repressed, but what returns is no longer the same: cybernetics
transforms woman and nature, but they do not return from man's past, as
his origins. Instead they come around to face him, wheeling round from
his future, the virtual system to which he has always been heading.

The machines and the women mimic their humanity, but they never simply
become it. They may aspire to be the same as man, but in every effort
they become more complex than he has ever been. Cybernetic feminism does
not, like many of its predecessors, including that proposed in
Irigaray's recent work, seek out for woman a subjectivity, an identity,
nor even a sexuality of her own: there is no subject position and no
identity on the other side of the screens. And female sexuality is
always in excess of anything that could be called "her own". Woman
cannot exist "like man"; neither can the machine. As soon as her mimicry
earns her equality, she is already something, and somewhere, other than
him. A computer which passes the Turing test is always more than a human
intelligence; simulation always takes the mimic over the brink.

"There is nothing like unto women", writes Irigaray: "They go beyond all
simulation." (Irigaray, 1991, p 39) Perhaps it was always the crack, the
slit, which marked her out, but what she has missed is not the identity
of the masculine. Her missing piece, what was never allowed to appear,
was her own connection to the virtual, the repressed dynamic of matter.
Nor is there anything like unto computers: they are the simulators, the
screens, the clothing of the matrix, already blatantly linked to the
virtual machinery of which nature and culture are the subprograms. The
computer was always a simulation of weaving; threads of ones and zeros
riding the carpets and simulating silk screens in the perpetual motions
of cyberspace. It joins women on and as the interface between man and
matter, identity and difference, one and zero, the actual and the
virtual. An interface which is taking off on its own: no longer the
void, the gap, or the absence, the veils are already cybernetic.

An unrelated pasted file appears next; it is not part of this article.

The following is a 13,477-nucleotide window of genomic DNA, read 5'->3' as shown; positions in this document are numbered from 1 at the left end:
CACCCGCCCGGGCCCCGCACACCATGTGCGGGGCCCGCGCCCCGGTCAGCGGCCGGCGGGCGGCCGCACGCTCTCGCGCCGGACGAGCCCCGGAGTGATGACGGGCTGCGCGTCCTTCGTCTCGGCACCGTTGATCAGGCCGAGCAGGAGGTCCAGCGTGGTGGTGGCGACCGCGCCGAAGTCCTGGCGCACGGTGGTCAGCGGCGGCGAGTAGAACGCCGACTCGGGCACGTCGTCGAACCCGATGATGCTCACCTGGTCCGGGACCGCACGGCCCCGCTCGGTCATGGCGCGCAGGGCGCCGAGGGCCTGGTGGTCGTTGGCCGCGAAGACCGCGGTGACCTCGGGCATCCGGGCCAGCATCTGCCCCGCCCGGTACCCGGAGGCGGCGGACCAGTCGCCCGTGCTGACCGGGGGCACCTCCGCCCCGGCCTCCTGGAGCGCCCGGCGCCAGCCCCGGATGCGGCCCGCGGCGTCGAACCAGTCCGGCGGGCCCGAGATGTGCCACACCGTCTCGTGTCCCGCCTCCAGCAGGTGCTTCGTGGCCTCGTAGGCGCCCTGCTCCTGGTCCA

Ada refused to publish her commentaries on Menabrea's papers for what
appears to have been spurious confusions around publishing contracts.
She did for Menabrea - and Babbage - what another woman had done for
Darwin: in translating Menabrea's work from French, she provided
footnotes more detailed and substantial - three times as long, in fact -
than the text itself.

Footnotes have often been the marginal zones occupied by women writers.
Women could write while nevertheless continuing to perform a service for
man in the communication of his thoughts. Translation, transcription,
and elaboration: never within the body of the text, women have
nevertheless woven their influence between the lines. While Ada's
writing was presented in this form and signed simply "A.A.L.", hers was
the name which survived in this unprecedented case. More than Babbage,
still less Menabrea, it was Ada which persisted: in recognition of her
work, the United States Defence Department named its primary programming
language ADA, and today her name shouts from the spines of a thousand
manuals. Indeed, as is rarely the case, it really was her own name which
survived in Ada's case, neither her initials, nor even the names of her
husband or her father. It is ADA herself who lives on, in her own name;
her footnotes secreted in the software of the military machine.

Other works - The Most Radical Gesture: the Situationist International
in a Post Modern Age was published by Routledge in 1992. She is
currently completing her forthcoming book, Beyond the Spectacle: the
Matrix of Drugs and Computers.


Charles Babbage, 'Of the Analytical Engine' in Morrison and Morrison.

Fernand Braudel, /Capitalism and Material Life 1400-1800/, Weidenfeld
and Nicholson.

Sigmund Freud, "On Femininity", /New Introductory Lectures on
Psychoanalysis/, Penguin, 1977.

William Gibson and Bruce Sterling, /The Difference Engine/, Victor
Gollancz. William Gibson, /Neuromancer/, Grafton, 1985.

Michael Heim, 'The Metaphysics of Virtual Reality', Sandra K. Helsel and
Judith Paris Roth, eds., /Virtual Reality, Theory, Practice and
Promise/, Meckler, 1991.

Luce Irigaray, /Speculum of the Other Woman/, trans. Gillian C. Gill,
Cornell University Press, 1985.

---. /Marine Lover of Friedrich Nietzsche/, trans. Gillian C. Gill,
Columbia University Press, 1991.

Thom Jurek, from 'Straight Fiction', in Larry McCaffrey, ed., /Storming
the Reality Studio/, Duke University Press, 1991.

Manuel de Landa, /War in the Age of Intelligent Machines/, MIT, 1992.

Lucie Lamy, /Egyptian Mysteries/, Thames and Hudson, 1981.

Ada Lovelace, 'Sketch of the Analytical Engine Invented by Charles
Babbage by L.F. Menabrea. With Notes upon the Memoir by the Translator,
Ada Augusta, Countess of Lovelace', in Morrison and Morrison.

Marshall McLuhan and Quentin Fiore, /War and Peace in the Global
Village/, Bantam Books, 1968.

Margaret Mead, /Cultural Patterns and Technical Change/, Mentor Books, 1963.

Doris Langley Moore, /Ada , Countess of Lovelace/.

Philip Morrison and Emily Morrison, eds. /Charles Babbage and his
Calculating Engines, Selected Writings by Charles Babbage and Others/,
Dover, NY, 1961.


Check this out..A new Babbgae page constructed by Steve Jones as part of
the brain project .. http://www.merlin.com.au/brain_proj/babbage.htm